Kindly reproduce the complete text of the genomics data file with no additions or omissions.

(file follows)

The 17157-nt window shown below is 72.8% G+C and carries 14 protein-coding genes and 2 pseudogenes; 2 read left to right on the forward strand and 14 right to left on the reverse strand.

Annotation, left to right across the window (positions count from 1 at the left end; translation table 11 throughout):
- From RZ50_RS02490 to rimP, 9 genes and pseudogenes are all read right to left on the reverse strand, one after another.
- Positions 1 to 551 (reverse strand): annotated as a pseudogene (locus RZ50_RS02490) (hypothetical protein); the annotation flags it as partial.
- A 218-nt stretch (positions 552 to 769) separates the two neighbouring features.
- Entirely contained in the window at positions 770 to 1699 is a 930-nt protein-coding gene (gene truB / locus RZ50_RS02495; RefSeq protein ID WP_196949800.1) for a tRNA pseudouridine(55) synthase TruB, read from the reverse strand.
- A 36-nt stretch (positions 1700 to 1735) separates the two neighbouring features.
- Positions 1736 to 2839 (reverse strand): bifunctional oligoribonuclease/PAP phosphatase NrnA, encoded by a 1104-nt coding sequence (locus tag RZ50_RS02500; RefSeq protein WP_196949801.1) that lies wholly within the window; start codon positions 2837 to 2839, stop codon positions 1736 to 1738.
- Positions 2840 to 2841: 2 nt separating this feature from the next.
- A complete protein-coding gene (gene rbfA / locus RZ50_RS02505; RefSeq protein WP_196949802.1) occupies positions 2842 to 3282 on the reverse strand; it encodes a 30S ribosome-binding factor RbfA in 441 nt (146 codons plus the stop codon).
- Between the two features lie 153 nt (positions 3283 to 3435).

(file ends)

The 17157-nt window shown below is 72.8% G+C and carries 14 protein-coding genes and 2 pseudogenes; 2 read left to right on the forward strand and 14 right to left on the reverse strand.

Annotation, left to right across the window (positions count from 1 at the left end; translation table 11 throughout):
- From RZ50_RS02490 to rimP, 9 genes and pseudogenes are all read right to left on the reverse strand, one after another.
- Positions 1 to 551 (reverse strand): annotated as a pseudogene (locus RZ50_RS02490) (hypothetical protein); the annotation flags it as partial.
- A 218-nt stretch (positions 552 to 769) separates the two neighbouring features.
- Entirely contained in the window at positions 770 to 1699 is a 930-nt protein-coding gene (gene truB / locus RZ50_RS02495; RefSeq protein ID WP_196949800.1) for a tRNA pseudouridine(55) synthase TruB, read from the reverse strand.
- A 36-nt stretch (positions 1700 to 1735) separates the two neighbouring features.
- Positions 1736 to 2839 (reverse strand): bifunctional oligoribonuclease/PAP phosphatase NrnA, encoded by a 1104-nt coding sequence (locus tag RZ50_RS02500; RefSeq protein WP_196949801.1) that lies wholly within the window; start codon positions 2837 to 2839, stop codon positions 1736 to 1738.
- Positions 2840 to 2841: 2 nt separating this feature from the next.
- A complete protein-coding gene (gene rbfA / locus RZ50_RS02505; RefSeq protein WP_196949802.1) occupies positions 2842 to 3282 on the reverse strand; it encodes a 30S ribosome-binding factor RbfA in 441 nt (146 codons plus the stop codon).
- Between the two features lie 153 nt (positions 3283 to 3435).